Big Data Informatics – Exclusion


Today I want to delve into some of the society implications of using Big Data. Does Big Data exclude certain groups of people? Big Data is generated by, about and for people which introduces an element of exclusions of certain segments of the population from the data. Because humans are involved in the interaction with Big Data, there will always most likely be an unintentional bias. According to Barocas’ article “Big Data’s Disparate Impact”, ‘without care, data mining can reproduce existing patterns of discrimination, inherit the prejudice of prior decisionmakers, or simply reflect the widespread biases that persist in society (674). For example, classes and target data specifically choose which variables to focus on which could create discrimination. Subjective data metrics are defined by the analyst or another human making it an imperfect discipline.

Statistics return records to a specific query whereas data mining determines relationships (Barocas 677). Any data that falls outside of standards require human judgement and thus are imperfect in including all segments of society (681). According to the article in the British Medical Journal, a new database replicated existing prejudiced data in its admissions database. St. George’s Hospital in the past had admitted less minority candidates. This old biased data affected the new database and algorithms and models associated with it. Being quantitative doesn’t protect against bias and I think we’ll see more potential for Big Data to exclude as this field grows.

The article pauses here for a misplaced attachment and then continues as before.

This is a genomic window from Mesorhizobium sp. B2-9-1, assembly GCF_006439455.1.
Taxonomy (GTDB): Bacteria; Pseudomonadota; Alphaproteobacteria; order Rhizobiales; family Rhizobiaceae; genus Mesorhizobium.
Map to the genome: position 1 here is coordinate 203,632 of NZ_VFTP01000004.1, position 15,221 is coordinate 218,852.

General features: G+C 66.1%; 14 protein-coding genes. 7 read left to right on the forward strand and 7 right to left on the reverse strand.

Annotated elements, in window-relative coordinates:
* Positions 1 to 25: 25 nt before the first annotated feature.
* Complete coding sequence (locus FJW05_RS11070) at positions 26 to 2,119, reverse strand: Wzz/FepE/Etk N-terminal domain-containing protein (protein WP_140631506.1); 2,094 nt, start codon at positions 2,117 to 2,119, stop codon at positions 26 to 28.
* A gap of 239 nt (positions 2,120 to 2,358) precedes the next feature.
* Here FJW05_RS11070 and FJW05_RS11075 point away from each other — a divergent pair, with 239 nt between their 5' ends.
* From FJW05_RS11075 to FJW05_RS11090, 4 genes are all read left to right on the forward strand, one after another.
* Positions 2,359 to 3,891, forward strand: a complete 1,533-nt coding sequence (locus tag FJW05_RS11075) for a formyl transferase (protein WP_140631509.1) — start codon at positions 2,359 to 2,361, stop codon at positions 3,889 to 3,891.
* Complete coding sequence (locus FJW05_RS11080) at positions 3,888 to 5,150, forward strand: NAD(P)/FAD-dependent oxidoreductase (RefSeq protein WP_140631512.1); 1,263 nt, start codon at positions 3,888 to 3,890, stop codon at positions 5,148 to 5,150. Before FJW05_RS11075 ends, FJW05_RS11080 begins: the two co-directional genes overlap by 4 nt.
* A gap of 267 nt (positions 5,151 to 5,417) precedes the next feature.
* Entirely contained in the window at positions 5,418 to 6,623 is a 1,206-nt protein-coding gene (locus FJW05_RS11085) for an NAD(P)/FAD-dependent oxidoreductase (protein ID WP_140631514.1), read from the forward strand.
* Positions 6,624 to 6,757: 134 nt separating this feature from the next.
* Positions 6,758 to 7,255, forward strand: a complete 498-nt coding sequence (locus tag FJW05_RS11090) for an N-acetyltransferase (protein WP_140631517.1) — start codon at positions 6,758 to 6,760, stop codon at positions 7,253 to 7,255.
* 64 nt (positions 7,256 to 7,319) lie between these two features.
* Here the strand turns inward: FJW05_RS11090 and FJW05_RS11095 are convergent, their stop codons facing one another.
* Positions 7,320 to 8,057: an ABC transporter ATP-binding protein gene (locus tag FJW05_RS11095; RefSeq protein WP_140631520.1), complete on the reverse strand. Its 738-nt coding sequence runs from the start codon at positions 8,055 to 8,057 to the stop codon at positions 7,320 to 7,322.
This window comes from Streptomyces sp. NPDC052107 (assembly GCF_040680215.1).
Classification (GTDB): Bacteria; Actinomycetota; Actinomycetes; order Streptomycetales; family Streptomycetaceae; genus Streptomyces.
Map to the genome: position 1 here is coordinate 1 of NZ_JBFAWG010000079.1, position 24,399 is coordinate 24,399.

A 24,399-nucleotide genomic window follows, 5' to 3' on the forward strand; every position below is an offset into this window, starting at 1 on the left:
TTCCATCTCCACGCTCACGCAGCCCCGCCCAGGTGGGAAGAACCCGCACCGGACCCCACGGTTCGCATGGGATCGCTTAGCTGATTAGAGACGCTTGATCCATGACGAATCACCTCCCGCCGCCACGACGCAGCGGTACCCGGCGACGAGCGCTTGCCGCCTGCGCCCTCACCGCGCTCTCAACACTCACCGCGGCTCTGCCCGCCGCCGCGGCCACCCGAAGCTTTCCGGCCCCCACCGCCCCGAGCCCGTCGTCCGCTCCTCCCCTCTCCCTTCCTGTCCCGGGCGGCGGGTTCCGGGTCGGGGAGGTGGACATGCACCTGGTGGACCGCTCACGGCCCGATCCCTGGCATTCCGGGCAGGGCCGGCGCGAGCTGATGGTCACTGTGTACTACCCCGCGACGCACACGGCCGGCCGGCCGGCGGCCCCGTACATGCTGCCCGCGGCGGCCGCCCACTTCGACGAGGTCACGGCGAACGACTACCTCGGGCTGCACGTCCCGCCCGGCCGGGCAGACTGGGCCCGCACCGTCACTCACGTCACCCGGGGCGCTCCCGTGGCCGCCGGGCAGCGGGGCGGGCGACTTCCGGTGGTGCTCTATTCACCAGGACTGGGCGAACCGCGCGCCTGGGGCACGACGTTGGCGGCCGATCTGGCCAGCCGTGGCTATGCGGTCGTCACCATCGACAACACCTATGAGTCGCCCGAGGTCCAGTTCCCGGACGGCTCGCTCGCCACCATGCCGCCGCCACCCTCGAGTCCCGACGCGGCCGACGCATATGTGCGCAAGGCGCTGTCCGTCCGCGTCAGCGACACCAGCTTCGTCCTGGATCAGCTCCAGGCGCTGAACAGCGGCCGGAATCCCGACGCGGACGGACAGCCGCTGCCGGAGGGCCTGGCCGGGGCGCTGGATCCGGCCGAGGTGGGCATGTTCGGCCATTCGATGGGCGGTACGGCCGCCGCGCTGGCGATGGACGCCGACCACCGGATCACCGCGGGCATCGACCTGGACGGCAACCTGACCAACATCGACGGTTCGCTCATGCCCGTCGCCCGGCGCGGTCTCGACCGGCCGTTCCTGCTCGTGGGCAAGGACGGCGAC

Algorithm criteria are often unclear or difficult to uncover, which means it’s difficult to know to what extent and in what ways the algorithm is biased (Gillespie 10). For example, Twitter hides its evaluative criteria for reporting to users what terms are “trending” in their area at any given time. Twitter and other social media platforms also unintentionally exclude segments of the population without smartphones or are uncomfortable using new technologies, including the poor and elderly. Algorithms by design create groups and boundaries about people which has great potential but also can be harmful (Gillespie  23 and Crawford 2).


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